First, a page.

Jeff Bond, owner of the Sotheby’s International Realty franchises in Sandpoint and Coeur d’Alene, is one of those statistics.
Bond and his wife, Cindy, own a home in Hope, across Lake Pend Oreille from Sandpoint. They are selling it because they want to eliminate the long commute to Coeur d’Alene. First listed at $4.8 million, they have slashed the price four times, down to $2.9 million.
They want to buy a home closer to Coeur d’Alene, but won’t until the Hope property sells, Bond said.
“Just because I’m a Realtor doesn’t mean I’m immune,” Bond said. “You sell because you want to move on with your life.”
One client recently accepted a $2.5 million offer on a home purchased just two years ago for $4 million, he noted.
Bond said a few owners are walking away from homes because they no longer want to make mortgage payments, but foreclosures and short sales weigh more heavily on the market.
Until the banks clear the foreclosures off their books – probably not until well into 2012 – the market will not stabilize, he said.
In the meantime, values have become so attractive that foreign buyers are starting to sniff around, Bond said, noting a German investor was in Sandpoint last week.
“If you’re a knowledgeable buyer, and you know deals are out there, you go and look for them,” he said.
One lucky buyer early this year capitalized on the woes of a contractor unable to sell a $2.3 million house built four years ago in the Legacy Ridge development in Liberty Lake.
Realtor Pam Fredrick said private investors in the home first took it over. Then in January, after almost 800 days on the market, the home sold for $969,000.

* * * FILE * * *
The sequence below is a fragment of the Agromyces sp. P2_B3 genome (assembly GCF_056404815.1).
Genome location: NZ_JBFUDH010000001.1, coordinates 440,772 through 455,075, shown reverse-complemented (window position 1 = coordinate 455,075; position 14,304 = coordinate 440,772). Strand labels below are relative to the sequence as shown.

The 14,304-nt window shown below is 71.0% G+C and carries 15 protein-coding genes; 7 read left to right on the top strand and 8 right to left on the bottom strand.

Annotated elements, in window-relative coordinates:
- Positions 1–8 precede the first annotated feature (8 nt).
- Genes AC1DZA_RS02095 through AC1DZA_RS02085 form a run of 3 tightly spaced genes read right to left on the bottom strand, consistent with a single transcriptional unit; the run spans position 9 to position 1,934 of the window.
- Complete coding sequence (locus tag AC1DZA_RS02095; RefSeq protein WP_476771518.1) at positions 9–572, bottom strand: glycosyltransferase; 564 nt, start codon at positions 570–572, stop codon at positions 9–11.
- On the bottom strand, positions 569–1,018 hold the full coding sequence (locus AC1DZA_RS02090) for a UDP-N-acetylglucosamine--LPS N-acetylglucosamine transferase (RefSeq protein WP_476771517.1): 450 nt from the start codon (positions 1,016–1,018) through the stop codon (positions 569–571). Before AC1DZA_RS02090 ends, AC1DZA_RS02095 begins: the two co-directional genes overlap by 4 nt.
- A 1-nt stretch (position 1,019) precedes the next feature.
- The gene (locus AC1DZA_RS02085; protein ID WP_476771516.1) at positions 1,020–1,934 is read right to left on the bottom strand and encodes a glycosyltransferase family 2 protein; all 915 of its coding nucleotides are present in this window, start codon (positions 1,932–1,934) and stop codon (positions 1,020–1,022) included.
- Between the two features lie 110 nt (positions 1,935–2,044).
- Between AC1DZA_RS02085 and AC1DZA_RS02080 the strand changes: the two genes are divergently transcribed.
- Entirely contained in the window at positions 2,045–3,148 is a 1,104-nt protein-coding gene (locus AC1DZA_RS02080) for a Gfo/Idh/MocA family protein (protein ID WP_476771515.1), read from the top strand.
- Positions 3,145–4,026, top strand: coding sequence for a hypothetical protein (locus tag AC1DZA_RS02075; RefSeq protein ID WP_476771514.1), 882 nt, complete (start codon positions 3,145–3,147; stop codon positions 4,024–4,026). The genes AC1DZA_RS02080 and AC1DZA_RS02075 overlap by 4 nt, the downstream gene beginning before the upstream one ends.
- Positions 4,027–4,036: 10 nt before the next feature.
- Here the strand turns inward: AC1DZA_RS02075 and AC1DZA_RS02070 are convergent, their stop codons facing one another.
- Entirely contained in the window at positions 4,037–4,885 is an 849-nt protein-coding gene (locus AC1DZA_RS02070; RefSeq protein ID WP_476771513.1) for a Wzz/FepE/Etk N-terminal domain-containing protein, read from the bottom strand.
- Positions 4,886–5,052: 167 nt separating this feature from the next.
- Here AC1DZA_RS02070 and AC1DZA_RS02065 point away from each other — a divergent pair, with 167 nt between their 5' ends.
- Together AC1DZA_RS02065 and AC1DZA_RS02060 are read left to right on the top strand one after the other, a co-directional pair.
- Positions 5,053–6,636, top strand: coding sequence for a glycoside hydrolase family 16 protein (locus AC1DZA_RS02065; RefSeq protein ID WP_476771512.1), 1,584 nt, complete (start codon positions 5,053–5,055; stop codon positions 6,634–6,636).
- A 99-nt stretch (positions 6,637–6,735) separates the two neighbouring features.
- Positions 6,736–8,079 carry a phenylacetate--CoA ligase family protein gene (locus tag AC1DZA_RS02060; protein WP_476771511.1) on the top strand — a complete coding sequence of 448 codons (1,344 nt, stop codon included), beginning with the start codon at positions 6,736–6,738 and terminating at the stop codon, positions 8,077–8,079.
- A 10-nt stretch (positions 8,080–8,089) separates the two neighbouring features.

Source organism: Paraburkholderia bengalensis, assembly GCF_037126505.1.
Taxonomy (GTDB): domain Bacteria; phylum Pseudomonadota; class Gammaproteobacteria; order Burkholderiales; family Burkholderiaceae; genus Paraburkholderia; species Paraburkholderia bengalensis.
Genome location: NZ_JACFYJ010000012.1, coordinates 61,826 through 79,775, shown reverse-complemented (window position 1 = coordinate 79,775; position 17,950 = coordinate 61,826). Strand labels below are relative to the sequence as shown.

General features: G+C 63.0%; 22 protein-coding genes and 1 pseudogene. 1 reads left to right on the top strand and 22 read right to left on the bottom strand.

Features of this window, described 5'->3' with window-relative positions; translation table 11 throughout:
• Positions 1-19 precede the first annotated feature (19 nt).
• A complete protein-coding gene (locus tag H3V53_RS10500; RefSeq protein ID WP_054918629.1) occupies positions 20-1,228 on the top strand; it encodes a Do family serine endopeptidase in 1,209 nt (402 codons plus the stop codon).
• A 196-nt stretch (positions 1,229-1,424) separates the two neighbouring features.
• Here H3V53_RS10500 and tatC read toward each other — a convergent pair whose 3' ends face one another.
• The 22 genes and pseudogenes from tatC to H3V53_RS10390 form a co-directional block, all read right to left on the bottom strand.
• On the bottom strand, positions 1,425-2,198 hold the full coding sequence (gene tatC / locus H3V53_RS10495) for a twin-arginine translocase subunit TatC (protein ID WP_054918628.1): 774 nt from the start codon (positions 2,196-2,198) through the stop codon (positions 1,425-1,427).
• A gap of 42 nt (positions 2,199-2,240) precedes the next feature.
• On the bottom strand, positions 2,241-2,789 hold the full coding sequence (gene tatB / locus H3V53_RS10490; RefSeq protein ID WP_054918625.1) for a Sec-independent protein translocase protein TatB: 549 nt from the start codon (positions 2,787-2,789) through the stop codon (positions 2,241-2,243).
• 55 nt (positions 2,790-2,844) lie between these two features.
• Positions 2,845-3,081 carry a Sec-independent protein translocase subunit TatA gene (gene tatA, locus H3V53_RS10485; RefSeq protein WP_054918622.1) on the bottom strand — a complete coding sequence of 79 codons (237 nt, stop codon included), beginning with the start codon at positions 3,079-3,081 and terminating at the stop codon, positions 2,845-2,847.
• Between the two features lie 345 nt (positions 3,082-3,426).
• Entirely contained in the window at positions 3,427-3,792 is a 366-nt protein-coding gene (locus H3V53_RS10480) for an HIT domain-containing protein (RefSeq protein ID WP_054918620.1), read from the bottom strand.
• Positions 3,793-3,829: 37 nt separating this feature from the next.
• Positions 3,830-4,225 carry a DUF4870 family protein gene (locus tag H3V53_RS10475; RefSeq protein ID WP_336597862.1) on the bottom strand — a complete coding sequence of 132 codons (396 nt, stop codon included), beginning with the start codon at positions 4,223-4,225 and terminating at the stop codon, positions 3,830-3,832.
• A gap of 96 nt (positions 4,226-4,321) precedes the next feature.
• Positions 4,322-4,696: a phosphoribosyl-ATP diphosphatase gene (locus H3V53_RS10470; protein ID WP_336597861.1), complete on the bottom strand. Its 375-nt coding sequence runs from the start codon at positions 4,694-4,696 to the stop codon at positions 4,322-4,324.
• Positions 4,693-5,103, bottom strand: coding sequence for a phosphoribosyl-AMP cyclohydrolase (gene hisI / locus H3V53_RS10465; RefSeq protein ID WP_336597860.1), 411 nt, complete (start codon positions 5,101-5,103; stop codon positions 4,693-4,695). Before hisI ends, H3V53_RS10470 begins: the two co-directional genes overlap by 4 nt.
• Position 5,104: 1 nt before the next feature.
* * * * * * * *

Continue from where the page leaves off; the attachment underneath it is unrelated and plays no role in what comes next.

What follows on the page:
Homes listed at $1 million and up are relatively scarce in Spokane County. Spokane Association of Realtors President Rob Higgins said 24 such homes on less than 10 acres were for sale last week.
Fredrick, of John L. Scott Realty, said six sold in both 2009 and 2010, with the sales evenly split between Liberty Lake and Spokane’s South Hill.
She has sold two $1 million-plus homes in the last 14 months, both on the Liberty Lake waterfront. Both buyers were locals who were trading up, she said.
Fredrick said a few buyers were moving into Spokane County from Kootenai County because of Idaho’s income tax. For example, she said she knows of two doctors who paid more than they would have for comparable homes in Idaho because of the tax difference, adding that Liberty Lake’s “community feel” promoted by Greenstone Homes has also been a selling point.
She said expensive properties are typically on and off the market as sellers grudgingly lower their expectations to adjust for the market.
Discounts from listing prices range from 12 percent to 16 percent, Fredrick said.
Although rates on jumbo loans – $417,000 and up – have tumbled to about 5.5 percent from 8 percent, Fredrick said banks may look for as much as $500,000 in buyer cash before they will make a loan for the balance.
She said some owners have been willing to carry contracts on their homes in order to make a sale.
Despite his own challenges, and concerns about bank misbehavior, Bond said he is optimistic about the long-term prospects for high-end home sales. Although sales may be down by half from their peak, the market has come a long way since he started in the business 20-plus years ago, he said.
“I can remember a time we had our first $1 million sale.”